SEATTLE, Feb. 1, 2018 /PRNewswire-USNewswire/ — In a groundbreaking analysis of 1.3 million patients across the state who received a health care service known to be commonly overused, the Washington Health Alliance found that nearly half of the patients received care that is considered low value, or wasteful. That overuse of care amounted to an estimated $282 million in unnecessary health care spending in one year.
The report, “First, Do No Harm: Calculating Health Care Waste in Washington State“ utilizes the new MedInsight Health Waste Calculator from the actuarial consulting firm Milliman, to produce an analysis of low-value health care services across the state. The services measured include 47 common tests, procedures, and treatments that clinician-led national initiatives such as Choosing Wisely® and the U.S. Preventive Services Task Force have determined are overused.
Low-value health care services, also called overuse or waste, refers to medical tests and procedures that have been shown to provide little benefit in particular clinical scenarios and in many cases have the potential to cause physical, emotional, or financial harm to patients. Preventing harm associated with the delivery of health care is essential to improving patient safety. While harm is not intentional, it is particularly troublesome when it results from tests, procedures, and treatments that were unnecessary.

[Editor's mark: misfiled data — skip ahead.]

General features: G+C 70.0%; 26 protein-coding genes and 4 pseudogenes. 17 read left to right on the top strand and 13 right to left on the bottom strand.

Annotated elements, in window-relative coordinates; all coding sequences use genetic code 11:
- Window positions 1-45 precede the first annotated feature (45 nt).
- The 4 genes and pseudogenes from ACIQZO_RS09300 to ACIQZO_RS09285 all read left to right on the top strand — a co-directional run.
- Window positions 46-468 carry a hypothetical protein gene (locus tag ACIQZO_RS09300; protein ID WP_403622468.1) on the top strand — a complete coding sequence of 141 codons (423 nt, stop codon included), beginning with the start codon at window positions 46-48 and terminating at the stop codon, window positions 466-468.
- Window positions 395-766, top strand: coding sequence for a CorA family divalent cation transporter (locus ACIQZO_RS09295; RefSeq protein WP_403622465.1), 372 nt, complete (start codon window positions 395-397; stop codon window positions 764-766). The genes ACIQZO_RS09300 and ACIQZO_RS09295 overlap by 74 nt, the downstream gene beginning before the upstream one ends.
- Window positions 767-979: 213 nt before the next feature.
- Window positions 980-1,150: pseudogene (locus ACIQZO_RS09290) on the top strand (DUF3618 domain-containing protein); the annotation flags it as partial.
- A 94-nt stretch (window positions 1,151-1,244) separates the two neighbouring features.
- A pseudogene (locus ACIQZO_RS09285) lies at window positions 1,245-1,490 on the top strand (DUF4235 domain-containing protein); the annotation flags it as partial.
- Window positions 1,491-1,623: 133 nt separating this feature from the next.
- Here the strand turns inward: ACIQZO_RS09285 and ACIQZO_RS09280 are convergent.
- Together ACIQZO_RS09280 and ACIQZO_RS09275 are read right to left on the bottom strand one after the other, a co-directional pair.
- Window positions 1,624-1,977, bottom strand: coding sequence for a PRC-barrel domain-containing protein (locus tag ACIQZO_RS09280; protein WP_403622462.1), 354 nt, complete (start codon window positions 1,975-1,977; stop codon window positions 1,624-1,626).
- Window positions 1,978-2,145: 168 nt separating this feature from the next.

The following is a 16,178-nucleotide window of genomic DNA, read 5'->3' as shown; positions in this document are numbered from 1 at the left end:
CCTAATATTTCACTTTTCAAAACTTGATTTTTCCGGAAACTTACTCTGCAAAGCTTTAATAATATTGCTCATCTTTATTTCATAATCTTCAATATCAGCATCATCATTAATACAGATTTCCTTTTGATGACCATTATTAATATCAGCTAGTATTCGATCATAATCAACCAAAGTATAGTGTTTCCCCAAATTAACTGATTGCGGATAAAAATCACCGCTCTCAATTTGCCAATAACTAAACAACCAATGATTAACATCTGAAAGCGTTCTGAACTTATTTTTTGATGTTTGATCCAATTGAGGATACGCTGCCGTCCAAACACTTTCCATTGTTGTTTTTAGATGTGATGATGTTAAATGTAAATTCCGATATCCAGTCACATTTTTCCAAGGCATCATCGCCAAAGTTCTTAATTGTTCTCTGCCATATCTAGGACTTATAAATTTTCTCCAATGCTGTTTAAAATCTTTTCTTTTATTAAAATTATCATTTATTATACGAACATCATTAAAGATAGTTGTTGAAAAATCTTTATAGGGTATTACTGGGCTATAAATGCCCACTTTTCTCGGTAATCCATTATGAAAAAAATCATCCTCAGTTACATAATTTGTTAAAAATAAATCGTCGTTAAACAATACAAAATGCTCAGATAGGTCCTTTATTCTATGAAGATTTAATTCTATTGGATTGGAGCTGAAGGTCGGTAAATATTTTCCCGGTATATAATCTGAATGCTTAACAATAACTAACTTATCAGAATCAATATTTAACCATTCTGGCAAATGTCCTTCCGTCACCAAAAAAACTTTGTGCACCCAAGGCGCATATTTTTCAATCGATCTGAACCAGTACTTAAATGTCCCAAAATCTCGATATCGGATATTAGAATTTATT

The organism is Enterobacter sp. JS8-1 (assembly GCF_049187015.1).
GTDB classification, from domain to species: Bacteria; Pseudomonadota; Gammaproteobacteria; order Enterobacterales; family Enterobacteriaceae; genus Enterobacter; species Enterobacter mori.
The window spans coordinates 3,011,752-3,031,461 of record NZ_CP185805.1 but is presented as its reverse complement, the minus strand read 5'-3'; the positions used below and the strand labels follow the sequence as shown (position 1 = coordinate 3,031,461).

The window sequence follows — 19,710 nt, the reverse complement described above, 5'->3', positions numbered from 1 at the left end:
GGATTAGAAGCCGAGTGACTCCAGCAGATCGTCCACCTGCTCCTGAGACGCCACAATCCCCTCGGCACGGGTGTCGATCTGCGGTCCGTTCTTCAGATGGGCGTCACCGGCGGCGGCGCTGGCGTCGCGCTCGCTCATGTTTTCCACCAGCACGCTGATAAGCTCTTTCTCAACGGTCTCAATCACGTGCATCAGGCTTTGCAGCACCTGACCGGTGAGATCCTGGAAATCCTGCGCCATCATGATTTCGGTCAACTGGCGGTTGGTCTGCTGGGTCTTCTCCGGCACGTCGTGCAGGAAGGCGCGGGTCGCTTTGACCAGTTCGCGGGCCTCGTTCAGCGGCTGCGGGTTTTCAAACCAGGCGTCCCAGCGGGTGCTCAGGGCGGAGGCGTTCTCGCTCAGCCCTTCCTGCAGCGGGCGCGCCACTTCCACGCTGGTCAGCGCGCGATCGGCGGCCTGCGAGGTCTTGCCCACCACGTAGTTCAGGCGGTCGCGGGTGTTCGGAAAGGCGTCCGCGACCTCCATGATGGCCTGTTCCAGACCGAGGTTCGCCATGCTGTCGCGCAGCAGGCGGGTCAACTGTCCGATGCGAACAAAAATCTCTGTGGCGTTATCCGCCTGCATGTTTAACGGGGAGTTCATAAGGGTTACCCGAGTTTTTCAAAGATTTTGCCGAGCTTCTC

“This is a pioneering report for Washington state’s health care community,” said Nancy A. Giunto, executive director of the Washington Health Alliance. “Being able to measure specific areas of waste in the health care system is an important step forward. The results are stunning and provide a clear opportunity to educate patients and engage health care stakeholders on areas of improvement.”
Highlights from the report:
This report examined 47 common treatment approaches known to be overused. More than 45% of the health care services examined were determined to be of low value. Approximately 1.3 million individuals received one of these 47 services; among these individuals, almost one-half (47.9%) received a low-value service. 36% of spending on the health care services examined went to low-value treatments and procedures. This amounts to an estimated $282 million in unnecessary spending. Of the 47 treatments and services analyzed, 93% of overuse was attributed to just 11 common tests, procedures and treatments. These include such things as preoperative tests and lab studies prior to low-risk surgery, too frequent cancer screenings, eye imaging tests for people without significant eye disease,